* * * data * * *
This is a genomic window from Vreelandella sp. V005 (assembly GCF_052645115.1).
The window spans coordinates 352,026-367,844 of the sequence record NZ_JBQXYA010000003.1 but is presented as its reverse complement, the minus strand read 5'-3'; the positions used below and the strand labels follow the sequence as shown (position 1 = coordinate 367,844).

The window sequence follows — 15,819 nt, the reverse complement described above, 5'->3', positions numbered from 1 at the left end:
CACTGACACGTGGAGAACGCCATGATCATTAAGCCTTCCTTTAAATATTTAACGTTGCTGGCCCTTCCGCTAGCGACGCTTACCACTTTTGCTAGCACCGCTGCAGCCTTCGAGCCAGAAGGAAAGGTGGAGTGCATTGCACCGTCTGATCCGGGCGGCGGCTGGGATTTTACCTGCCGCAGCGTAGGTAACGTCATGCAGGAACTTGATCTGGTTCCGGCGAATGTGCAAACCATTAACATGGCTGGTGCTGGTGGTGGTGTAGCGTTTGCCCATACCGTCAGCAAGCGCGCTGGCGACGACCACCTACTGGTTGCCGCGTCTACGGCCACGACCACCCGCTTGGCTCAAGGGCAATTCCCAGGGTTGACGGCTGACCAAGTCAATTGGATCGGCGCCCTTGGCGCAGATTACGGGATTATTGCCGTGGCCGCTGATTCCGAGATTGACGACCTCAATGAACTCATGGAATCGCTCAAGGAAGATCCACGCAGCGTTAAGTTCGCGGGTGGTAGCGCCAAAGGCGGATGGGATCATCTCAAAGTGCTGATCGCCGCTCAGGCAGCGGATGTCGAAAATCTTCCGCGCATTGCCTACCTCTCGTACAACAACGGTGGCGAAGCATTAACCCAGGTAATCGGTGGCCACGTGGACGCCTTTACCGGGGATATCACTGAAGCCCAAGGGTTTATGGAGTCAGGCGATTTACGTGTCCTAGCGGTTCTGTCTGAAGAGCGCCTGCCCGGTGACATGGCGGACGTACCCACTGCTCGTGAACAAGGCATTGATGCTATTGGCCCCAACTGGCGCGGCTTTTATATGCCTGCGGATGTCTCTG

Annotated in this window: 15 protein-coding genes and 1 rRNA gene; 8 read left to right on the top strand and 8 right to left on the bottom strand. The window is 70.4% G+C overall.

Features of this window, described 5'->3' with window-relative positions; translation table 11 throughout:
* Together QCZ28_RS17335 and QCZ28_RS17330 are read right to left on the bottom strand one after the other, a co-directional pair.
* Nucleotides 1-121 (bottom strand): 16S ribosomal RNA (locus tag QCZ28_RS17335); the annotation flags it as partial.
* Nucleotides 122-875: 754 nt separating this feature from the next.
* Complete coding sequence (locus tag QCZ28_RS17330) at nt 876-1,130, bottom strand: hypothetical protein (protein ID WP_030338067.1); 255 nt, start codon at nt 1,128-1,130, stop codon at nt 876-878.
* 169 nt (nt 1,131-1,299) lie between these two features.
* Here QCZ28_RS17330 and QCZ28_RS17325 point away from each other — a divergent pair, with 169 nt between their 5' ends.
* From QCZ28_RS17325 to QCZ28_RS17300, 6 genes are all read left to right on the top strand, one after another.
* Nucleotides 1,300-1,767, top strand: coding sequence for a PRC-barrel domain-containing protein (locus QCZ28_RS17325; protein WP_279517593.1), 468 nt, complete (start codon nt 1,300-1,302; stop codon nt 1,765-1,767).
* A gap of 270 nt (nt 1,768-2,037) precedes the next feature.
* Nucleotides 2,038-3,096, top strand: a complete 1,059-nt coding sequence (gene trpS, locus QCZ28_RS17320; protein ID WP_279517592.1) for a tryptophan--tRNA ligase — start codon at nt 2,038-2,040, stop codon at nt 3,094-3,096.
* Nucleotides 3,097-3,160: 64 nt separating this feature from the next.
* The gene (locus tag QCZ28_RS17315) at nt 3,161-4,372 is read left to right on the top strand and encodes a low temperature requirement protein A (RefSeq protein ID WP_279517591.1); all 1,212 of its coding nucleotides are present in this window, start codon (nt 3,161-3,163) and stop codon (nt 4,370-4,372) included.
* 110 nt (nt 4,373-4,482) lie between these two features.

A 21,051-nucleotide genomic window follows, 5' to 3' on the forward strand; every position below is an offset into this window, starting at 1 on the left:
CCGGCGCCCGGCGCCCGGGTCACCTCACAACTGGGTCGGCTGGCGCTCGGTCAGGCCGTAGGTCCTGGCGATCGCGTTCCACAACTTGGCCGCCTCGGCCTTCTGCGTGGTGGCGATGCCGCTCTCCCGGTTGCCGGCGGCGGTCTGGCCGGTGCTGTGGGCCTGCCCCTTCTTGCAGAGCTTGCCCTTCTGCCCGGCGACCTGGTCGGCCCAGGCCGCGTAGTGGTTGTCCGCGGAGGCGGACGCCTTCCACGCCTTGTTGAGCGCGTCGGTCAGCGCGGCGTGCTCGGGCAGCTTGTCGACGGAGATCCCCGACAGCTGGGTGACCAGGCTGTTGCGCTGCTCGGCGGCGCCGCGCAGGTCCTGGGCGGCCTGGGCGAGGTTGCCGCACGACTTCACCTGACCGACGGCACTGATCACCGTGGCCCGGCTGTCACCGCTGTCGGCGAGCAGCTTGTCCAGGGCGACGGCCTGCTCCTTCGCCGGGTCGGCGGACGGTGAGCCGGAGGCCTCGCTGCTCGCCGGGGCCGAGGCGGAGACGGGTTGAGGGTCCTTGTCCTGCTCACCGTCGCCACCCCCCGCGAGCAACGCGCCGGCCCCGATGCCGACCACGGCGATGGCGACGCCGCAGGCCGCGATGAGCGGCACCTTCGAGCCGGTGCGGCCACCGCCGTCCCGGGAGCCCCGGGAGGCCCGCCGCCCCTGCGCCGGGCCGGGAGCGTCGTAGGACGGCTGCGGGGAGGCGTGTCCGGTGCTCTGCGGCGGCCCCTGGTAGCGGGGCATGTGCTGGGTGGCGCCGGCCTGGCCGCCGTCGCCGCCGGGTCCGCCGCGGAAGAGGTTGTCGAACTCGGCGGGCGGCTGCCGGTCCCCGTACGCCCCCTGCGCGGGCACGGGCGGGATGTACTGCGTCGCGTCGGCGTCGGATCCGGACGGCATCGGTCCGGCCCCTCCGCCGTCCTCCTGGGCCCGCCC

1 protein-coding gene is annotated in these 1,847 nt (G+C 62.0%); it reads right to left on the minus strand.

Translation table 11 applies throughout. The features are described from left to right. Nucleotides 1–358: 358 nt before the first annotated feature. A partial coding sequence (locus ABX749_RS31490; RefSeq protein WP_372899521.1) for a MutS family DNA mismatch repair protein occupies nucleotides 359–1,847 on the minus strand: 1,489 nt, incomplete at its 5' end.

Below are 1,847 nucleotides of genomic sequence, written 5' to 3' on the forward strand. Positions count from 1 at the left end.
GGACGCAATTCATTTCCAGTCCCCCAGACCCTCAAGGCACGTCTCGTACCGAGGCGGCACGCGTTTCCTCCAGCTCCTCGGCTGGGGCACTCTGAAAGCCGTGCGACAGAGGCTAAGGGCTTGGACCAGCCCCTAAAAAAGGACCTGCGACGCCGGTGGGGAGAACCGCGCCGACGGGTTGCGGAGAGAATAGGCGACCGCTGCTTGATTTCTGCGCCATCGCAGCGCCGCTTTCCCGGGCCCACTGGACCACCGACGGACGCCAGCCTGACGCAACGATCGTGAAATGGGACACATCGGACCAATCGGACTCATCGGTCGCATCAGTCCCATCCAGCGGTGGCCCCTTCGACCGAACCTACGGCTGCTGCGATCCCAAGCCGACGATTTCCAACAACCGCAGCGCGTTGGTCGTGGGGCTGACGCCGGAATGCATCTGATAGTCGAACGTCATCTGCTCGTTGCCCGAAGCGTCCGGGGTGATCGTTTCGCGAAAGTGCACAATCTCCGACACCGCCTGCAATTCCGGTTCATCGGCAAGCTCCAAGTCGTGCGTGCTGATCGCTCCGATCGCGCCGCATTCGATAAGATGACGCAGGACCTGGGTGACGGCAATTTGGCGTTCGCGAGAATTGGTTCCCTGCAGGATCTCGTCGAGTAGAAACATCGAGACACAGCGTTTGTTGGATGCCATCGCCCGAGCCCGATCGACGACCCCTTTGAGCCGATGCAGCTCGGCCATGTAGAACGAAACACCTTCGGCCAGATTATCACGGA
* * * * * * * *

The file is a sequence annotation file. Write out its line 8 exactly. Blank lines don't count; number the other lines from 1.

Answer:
* Nucleotides 1-121 (bottom strand): 16S ribosomal RNA (locus tag QCZ28_RS17335); the annotation flags it as partial.